David Bourget (Western Ontario)
David Chalmers (ANU, NYU)
Rafael De Clercq
Jack Alan Reynolds
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Journal of Ethics 4 (1-2):115-135 (2000)
This paper considers the proposal, associated with the CriticalLegal Studies movement (CLS) that the language of rights shouldbe replaced with the language of needs. It argues that thelanguage of needs is no less contestable, and has an even lesssecure relation to the idea of social duty than the idea ofrights. The paper rejects the notion that rights are usuallynegative claims on others – claims to their forbearance –and argues that rights can be understood perfectly well as adiscourse in which affirmative claims are articulated. Moreover,rights are naturally associated with the idea of a moral system– a well-thought-through set of demands, in which potentialconflicts have been addressed and resolved. The concept ofneed does not have such systemic implications.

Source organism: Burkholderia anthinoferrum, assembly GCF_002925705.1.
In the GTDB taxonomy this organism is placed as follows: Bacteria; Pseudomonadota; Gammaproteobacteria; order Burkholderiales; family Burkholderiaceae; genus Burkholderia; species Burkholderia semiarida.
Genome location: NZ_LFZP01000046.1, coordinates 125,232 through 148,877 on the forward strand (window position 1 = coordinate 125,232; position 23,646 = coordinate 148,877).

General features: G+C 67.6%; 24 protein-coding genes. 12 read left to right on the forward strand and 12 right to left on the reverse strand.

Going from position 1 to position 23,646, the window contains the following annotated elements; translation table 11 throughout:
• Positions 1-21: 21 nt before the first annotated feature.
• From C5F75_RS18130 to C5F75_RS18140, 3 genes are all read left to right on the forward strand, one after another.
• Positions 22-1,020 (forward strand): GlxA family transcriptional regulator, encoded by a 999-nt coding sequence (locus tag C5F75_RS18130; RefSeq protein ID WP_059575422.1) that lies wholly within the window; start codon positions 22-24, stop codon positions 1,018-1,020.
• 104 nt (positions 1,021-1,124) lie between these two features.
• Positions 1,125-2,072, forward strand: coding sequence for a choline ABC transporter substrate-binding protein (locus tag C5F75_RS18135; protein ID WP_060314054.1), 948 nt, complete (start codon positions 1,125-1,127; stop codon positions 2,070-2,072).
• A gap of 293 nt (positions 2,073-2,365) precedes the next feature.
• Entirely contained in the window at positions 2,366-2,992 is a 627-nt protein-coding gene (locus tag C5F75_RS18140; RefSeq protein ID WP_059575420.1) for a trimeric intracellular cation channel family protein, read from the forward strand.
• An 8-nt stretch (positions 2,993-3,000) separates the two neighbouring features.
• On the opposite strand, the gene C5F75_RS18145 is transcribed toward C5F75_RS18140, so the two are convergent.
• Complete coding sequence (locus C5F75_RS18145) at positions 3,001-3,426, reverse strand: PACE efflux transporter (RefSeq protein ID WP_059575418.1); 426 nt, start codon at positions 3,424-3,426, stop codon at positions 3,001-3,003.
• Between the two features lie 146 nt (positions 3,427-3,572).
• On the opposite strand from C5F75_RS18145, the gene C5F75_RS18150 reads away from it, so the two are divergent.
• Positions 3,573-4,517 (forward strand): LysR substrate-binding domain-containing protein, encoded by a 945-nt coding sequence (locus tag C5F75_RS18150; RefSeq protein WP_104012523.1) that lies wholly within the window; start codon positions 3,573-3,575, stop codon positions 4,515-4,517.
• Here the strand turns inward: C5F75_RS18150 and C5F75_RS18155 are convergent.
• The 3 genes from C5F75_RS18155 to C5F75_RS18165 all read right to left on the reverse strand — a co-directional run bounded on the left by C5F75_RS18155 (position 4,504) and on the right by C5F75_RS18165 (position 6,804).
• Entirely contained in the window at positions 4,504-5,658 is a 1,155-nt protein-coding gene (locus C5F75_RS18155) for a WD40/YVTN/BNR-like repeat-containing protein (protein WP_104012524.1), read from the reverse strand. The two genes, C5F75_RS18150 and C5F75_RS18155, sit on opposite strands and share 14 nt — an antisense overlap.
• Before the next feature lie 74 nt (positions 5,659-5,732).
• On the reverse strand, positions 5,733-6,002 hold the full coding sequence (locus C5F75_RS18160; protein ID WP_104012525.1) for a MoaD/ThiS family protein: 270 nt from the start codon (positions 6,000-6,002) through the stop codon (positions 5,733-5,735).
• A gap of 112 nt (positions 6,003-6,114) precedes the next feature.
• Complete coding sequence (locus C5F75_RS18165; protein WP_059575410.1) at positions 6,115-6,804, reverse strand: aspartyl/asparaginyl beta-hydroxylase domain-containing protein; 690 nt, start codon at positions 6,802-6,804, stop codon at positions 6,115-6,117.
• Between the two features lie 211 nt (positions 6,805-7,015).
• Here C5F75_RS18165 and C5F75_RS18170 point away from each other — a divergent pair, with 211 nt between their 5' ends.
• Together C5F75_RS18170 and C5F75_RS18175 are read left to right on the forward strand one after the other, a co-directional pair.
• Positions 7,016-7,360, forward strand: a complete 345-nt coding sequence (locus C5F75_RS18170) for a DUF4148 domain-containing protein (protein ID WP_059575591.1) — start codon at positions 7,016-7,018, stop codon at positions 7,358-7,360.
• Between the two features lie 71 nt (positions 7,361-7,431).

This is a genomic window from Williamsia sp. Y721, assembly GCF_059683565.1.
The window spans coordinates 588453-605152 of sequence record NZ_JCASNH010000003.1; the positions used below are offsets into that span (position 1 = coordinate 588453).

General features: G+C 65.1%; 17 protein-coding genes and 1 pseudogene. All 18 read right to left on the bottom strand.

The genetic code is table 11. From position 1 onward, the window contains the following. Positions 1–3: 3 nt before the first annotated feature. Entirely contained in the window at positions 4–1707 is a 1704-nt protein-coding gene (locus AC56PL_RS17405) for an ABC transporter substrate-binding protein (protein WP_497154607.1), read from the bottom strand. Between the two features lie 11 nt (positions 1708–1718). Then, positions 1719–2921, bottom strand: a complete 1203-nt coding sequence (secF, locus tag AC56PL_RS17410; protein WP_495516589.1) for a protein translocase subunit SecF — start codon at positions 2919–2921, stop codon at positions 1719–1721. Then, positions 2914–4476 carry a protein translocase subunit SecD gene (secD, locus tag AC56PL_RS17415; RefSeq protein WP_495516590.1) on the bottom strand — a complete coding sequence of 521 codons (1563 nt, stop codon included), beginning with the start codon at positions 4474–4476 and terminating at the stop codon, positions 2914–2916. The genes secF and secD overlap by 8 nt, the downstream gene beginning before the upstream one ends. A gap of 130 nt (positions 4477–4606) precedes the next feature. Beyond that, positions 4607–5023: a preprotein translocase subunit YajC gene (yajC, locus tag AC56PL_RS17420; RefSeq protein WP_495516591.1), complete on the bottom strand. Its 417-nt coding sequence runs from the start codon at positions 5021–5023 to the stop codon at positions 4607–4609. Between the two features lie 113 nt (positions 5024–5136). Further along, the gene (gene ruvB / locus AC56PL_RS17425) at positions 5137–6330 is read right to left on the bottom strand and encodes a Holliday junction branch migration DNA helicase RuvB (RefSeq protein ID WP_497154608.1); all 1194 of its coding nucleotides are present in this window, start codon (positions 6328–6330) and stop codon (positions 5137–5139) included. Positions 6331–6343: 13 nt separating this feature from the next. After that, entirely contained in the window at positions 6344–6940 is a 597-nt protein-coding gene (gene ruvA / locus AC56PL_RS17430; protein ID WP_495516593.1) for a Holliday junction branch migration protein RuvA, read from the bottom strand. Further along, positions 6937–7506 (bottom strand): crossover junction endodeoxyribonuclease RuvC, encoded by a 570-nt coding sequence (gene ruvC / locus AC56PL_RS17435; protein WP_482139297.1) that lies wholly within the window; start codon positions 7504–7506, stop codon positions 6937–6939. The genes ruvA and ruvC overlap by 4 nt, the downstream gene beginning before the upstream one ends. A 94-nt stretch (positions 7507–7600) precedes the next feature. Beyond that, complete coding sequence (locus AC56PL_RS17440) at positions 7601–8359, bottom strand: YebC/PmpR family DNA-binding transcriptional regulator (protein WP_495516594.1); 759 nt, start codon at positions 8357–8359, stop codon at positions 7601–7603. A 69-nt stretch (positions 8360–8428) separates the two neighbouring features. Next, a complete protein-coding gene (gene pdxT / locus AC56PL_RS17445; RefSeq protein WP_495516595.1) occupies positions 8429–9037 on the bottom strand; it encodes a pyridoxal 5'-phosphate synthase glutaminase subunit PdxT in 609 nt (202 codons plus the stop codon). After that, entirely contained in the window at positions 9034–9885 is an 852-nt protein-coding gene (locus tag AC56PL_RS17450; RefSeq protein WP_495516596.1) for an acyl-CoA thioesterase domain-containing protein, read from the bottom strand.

|Keywords||individualism liberalism need rights|
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